LAS VEGAS — The East-West Shrine Bowl is a unique experience for the coaches who participate. It’s one of the two college all-star games, along with the Senior Bowl in Mobile, Alabama, that attracts players who have a substantial chance to be selected in the NFL Draft later that spring.
The NFL started supplying the coaching staff for the game in 2017, allowing teams that did not make the playoffs to nominate coaches for it. But this year marks the first time just two teams will provide their full staff.
Those teams are the Atlanta Falcons and the New England Patriots. For a rebuilding team like the Falcons, an opportunity like this can give them a leg up on the rest of the NFL at this juncture in the offseason.
Falcons general manager Terry Fontenot emphasized that sentiment when he spoke following the final Shrine Bowl practice of the week. Rebuilding teams can benefit from these exposures to potential players they can add to their roster. There’s a difference between meeting a guy for a few minutes at the NFL scouting combine versus getting to see how they act and operate over a week of practice.
“It’s twofold,” Fontenot said. “The opportunity to do some different things with the staff, so that’s an opportunity for us to grow and develop. Also having access to these players — and there’s a lot of good football players out here. We’re able to get a different level of access than the other 30 teams, talking about us and New England.”
Most of the Falcons’ coaching staff is in Vegas, including head coach Arthur Smith and newly hired defensive coordinator Ryan Nielsen, but special teams coordinator Marquice Williams has been running the show.
The Falcons have drafted players like Kyle Pitts, AJ Terrell and Chris Lindstrom in recent first rounds, and all of them look to be foundational pieces. The later rounds are trickier, although this past draft yielded standout rookie running back Tyler Allgeier, promising linebacker Troy Andersen and potential starting quarterback Desmond Ridder on Day 2 and beyond.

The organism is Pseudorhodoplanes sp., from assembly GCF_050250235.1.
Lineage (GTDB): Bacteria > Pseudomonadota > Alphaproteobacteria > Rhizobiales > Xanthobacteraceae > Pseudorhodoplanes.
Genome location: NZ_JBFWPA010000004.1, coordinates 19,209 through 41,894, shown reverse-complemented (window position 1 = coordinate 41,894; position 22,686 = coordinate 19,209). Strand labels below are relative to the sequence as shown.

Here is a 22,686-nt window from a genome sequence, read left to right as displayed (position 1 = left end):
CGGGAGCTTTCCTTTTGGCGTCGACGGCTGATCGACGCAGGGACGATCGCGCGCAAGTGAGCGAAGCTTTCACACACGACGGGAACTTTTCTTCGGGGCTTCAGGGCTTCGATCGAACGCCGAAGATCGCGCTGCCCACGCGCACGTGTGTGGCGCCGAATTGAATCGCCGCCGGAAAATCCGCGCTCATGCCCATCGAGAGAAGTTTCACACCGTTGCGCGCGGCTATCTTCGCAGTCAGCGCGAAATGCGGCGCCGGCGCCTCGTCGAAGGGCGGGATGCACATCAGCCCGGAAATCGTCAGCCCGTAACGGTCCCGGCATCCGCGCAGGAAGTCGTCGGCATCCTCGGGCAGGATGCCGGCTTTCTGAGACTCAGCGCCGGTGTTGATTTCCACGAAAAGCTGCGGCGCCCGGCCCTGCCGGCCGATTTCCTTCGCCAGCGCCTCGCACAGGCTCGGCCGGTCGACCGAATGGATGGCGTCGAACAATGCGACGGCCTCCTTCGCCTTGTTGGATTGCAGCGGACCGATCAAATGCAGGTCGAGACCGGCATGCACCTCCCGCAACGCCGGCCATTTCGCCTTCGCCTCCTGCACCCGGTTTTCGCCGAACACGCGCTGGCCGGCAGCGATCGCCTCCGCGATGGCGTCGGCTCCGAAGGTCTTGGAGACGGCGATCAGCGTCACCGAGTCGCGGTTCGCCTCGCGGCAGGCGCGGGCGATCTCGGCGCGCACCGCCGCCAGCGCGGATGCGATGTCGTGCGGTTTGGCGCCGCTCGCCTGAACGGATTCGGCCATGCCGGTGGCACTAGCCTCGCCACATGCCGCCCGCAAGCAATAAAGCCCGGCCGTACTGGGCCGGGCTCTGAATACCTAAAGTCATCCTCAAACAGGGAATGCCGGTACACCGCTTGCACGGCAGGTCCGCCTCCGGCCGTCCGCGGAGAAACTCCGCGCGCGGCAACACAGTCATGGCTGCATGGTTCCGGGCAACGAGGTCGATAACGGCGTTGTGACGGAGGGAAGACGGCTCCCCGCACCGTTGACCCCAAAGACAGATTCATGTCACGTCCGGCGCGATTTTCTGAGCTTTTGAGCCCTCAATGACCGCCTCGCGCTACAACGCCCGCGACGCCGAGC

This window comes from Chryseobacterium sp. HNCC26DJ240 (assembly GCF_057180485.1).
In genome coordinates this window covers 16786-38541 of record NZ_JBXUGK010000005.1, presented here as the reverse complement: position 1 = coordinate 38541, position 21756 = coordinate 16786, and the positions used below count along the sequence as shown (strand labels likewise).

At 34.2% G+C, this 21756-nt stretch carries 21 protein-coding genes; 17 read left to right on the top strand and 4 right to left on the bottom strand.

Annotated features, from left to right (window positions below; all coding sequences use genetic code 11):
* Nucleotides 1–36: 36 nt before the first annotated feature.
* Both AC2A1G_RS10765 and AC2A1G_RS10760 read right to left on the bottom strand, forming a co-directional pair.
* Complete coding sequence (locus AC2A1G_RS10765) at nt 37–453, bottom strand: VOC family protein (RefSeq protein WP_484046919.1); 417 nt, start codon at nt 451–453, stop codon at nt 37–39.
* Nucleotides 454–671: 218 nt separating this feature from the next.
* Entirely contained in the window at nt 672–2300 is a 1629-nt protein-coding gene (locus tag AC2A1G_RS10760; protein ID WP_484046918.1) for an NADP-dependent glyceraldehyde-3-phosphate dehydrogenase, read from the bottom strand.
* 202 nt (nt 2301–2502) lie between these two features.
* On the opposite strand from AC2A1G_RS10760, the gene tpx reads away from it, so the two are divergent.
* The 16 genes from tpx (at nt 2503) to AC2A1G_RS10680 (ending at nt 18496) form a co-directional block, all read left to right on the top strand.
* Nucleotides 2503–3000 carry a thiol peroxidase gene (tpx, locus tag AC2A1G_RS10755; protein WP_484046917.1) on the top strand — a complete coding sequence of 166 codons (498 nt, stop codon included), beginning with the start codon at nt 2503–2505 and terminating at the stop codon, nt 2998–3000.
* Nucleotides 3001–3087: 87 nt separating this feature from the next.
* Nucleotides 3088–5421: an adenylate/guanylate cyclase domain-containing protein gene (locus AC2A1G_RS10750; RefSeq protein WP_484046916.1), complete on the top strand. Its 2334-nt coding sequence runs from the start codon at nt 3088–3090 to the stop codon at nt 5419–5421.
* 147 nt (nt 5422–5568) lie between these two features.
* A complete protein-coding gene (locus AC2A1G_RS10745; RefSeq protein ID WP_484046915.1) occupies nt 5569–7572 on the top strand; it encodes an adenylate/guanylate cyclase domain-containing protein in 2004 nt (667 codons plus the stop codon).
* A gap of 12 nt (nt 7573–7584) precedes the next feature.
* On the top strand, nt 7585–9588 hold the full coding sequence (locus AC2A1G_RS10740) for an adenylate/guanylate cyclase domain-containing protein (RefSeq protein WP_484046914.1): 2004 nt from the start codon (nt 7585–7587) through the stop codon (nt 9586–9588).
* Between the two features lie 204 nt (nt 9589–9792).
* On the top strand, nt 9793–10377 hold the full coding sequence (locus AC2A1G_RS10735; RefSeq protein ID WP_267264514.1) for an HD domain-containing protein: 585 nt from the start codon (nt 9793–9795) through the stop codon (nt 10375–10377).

This point in the offseason, for all 32 teams, is about evaluation. From their own roster, to potential draft selections, to the coaching staff — this part of the NFL calendar is all about finding an edge that can manifest itself in the fall and winter. Getting first access to these players is a crucial piece to that puzzle.
“Coaches are actually with the players in the meetings,” Fontenot said. “You’re teaching them, you’re seeing how they take notes, you’re seeing how they learn, you’re seeing how they take that to the field and if they can make adjustments.”
It’s a higher level of access than most teams get to have at any point in the offseason or during their draft prep. Every team will send scouts to watch these games, and the Senior Bowl also selects NFL assistants to coach. But not every team gets to know the players intimately throughout the week.
“It makes a huge difference. There’s a touch point with the players,” Fontenot said. “Again, the access that we have and the time that we get to spend with them here, it’s really, really valuable information.”
Getting to know the players on a personal level is a crucial part of the draft evaluation process.
“We want to get players with the right mentality and their makeup,” Fontenot said. “When you have a quick 20-minute meeting or a quick 30-minute interview, or we have college scouts that work really hard to get all the information from the schools, there’s a lot of layers of information that we get. But getting to spend time with them this week, you’re going to learn a lot.”